Tuesday, October 29, 2019


       Writer's birthplace was Kishoregunj that was divided into two nearly in equal sizes by a river. On the opposite side of the river there were thirty or forty small huts. Those huts were inhabited by the prostitutes. The author feared and hated those women. If whenever they visited the author's side for any reason and came in front of the author, the boy author, in fear, used to put his hands on his eyes or run away to avoid their sight.


Writer's birthplace was Kishoregunj. That town was divided into two nearly in equal by the river. The part of the writer contained mosque, temple, library, courts, treasury, school, hospital. On the other side, there were bazar and all important shops. As a result of it, that part majorly backed the economics of town. So the part that belonged to the writer was enriched with the strength of religion, culture, politics and divine rituals and they took pride in them and they always hated the people of other side.

Evaluate the Political importance of the play The Rising of the Moon by Lady Gregory. / Justify the play The Rising of the Moon by Lady Gregory as a political play.

                      Answer: The play The Rising of the Moon was written during that time when Ireland was under the bondage of British empire. At the time Irish people were divided into two groups-- one group was with British to obtain their own sake and they thought that they were happy and contended under the rule of British and they thought that they did did not have any need of nation's independence and the other group was very keen to obtain freedom. They could not endure the torture, hatred of British. They loved their nation so much that they feared their culture, identity might lose. This group of people were called revolutionaries. So in Ireland there existed a conflict between Irish people.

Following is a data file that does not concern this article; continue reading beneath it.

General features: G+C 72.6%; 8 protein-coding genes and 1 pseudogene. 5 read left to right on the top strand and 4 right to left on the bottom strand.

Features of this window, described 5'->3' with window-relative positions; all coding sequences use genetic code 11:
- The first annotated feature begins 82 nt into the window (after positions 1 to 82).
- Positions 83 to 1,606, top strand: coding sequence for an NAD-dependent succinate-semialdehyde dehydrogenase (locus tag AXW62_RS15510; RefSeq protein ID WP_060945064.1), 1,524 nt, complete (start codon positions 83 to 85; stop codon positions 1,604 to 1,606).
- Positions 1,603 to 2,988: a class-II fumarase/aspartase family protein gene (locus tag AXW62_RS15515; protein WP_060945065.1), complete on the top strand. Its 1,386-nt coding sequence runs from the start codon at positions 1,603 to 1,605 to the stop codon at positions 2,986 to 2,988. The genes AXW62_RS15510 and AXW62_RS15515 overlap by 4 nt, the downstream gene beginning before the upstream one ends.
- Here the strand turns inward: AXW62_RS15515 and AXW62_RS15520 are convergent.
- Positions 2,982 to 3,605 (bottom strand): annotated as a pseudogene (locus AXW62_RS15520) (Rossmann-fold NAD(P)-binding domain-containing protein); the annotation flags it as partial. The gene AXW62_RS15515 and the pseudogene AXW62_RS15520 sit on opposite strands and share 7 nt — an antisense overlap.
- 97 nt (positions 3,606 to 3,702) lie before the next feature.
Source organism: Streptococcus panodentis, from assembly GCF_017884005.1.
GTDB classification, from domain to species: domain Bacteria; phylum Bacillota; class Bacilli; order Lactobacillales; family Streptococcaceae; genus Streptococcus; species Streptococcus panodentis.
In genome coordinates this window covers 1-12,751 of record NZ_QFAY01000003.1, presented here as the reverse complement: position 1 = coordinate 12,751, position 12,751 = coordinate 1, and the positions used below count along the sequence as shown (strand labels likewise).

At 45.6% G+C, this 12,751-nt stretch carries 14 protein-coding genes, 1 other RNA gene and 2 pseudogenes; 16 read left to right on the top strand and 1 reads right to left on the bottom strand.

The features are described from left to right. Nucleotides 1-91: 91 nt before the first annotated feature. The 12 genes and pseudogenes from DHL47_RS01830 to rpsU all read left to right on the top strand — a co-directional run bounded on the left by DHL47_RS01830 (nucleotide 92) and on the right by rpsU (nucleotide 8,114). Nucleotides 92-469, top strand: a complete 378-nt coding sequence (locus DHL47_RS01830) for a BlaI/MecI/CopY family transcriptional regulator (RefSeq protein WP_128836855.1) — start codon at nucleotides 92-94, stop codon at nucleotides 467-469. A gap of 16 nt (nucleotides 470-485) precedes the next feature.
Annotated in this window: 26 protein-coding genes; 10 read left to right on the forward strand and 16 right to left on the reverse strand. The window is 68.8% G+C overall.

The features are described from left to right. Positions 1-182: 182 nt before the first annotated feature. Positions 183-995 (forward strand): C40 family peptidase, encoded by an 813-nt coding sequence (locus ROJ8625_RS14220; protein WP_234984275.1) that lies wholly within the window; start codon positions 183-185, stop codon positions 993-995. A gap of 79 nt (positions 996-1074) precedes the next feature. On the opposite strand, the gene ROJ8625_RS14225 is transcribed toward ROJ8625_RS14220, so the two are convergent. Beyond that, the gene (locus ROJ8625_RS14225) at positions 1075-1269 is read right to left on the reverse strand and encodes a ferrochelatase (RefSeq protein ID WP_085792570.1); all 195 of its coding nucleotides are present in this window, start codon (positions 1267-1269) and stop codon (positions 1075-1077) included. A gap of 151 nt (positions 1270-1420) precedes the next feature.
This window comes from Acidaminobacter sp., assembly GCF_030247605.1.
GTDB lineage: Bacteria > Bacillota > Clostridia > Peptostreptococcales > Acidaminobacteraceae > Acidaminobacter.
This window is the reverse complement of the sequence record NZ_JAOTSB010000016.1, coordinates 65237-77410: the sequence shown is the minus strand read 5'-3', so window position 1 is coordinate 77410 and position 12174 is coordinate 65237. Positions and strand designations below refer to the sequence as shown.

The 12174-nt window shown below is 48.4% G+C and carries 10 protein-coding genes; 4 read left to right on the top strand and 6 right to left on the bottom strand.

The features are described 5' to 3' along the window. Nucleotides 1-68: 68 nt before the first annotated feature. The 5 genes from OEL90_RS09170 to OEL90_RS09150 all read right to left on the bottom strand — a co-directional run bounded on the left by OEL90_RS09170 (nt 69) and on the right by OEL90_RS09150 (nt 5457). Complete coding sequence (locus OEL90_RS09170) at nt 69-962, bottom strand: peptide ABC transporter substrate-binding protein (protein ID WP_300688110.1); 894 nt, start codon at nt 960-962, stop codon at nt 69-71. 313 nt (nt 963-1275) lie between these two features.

Under that circumstances playwright Lady Gregory realised the necessity of people's awaking in Irish movement. In order to to implant that revolutionary awaking among the Irish people who were not stimulated and active in the freedom movement, Gregory wrote this one act play. Also Gregory wanted to bring those people in the stream of revolution who thought they did not have any need of freedom because British government kept them happy. Through this play, Gregory had desired to convey her message that every Irishman should raise his or her voice against the tyrant British government.